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restored by 1 December, the peace process will be able to go no further. There is a precise date—I use the word "precise" very strictly—by which elections must take place if the peace process is to survive: 1 December.

It will now be clear to the House that the Government have made a catastrophic mistake. As a failure of practical judgment, it is on a par with the mistake of releasing all the prisoners without securing any decommissioning in return. In their contemptuous disregard for democratic norms and electoral laws, that mistake is in a class quite of its own.

What should the Opposition do about that? Clearly, we dissociate ourselves entirely from this lamentable shambles. Many people, including many of my hon. Friends, will say that we can do that most obviously by voting against the Bill here and in another place. That would indeed be the most obvious thing to do and I appreciate the strong feelings of those of my hon. Friends whom I know are looking to me to urge them to do just that. Indeed, I share those strong feelings, but the Conservative party is a responsible Opposition. We never fail to take account of the practical consequences of our actions and never vote except when we genuinely wish for the consequences that will flow from that vote if it is successful.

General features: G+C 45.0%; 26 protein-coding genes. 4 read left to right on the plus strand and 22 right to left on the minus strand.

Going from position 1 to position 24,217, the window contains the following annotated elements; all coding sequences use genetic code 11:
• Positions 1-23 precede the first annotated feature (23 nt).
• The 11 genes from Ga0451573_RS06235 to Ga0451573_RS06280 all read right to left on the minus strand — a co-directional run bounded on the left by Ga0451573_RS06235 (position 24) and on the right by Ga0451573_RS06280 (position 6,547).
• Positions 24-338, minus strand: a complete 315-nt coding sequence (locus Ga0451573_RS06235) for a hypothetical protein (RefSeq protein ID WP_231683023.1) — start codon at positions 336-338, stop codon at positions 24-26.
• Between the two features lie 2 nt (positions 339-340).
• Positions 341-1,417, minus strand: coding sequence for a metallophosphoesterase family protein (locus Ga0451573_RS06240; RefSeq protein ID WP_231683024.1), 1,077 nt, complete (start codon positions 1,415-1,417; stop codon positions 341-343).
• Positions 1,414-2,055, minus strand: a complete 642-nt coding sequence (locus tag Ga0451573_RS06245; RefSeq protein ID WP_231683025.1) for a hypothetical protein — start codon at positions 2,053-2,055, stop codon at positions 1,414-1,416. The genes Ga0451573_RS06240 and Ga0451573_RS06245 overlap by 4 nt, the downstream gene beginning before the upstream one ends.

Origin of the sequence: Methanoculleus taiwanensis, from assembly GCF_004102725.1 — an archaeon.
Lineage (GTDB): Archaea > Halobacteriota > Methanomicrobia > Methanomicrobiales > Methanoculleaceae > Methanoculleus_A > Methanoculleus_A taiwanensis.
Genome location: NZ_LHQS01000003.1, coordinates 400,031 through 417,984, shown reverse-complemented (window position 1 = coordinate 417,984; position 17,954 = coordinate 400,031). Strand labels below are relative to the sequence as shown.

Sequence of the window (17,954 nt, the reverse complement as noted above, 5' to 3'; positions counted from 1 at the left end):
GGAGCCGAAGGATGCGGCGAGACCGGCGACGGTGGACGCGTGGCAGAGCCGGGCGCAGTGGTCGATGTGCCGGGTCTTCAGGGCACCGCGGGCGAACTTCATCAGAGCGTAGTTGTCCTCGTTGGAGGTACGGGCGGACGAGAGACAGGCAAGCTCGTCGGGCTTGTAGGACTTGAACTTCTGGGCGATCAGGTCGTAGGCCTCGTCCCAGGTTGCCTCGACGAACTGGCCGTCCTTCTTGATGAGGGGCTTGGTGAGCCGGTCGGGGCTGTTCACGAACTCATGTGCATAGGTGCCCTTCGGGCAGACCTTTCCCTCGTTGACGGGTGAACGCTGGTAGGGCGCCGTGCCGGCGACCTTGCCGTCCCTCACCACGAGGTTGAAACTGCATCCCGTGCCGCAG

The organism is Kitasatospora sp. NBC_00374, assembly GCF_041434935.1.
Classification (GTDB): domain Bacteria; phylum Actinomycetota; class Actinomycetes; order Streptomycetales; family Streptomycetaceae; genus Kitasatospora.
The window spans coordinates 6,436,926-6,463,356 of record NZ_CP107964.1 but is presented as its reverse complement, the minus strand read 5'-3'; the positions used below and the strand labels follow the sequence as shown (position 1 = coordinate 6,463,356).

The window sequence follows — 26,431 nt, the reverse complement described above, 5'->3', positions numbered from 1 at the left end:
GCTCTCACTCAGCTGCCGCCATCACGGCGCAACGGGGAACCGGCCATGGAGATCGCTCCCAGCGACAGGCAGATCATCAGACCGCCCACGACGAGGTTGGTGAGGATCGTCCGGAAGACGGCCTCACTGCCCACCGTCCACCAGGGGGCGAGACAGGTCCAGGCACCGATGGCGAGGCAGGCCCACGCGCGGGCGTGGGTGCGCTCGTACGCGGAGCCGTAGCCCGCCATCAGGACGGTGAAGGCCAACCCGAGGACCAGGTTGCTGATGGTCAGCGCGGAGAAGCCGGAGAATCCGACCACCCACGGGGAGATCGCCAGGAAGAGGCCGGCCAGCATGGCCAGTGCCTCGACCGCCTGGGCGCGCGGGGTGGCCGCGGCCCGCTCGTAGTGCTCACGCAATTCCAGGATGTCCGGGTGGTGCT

So I must ask myself what will happen if we defeat the Bill today or in another place. I fear that that can only make even worse the disaster of an aborted election. Some people would claim that they had lost campaigning time or not secured campaign funds that would otherwise have been available to them because of the uncertainty involved. Some people would no doubt argue, truly or otherwise, that they would have put in nomination papers but for the Government's announcement last week. They would say that it was not their fault, as they took the Government's announcement seriously. Of course, the chaos that ensues will be entirely the fault of the Government. One thing is clear: we will not now be able to have a fair, democratic election on 29 May. Sadly, if the Bill is thrown out, there will be chaos. A postponed election must be a lesser evil than the travesty of an election.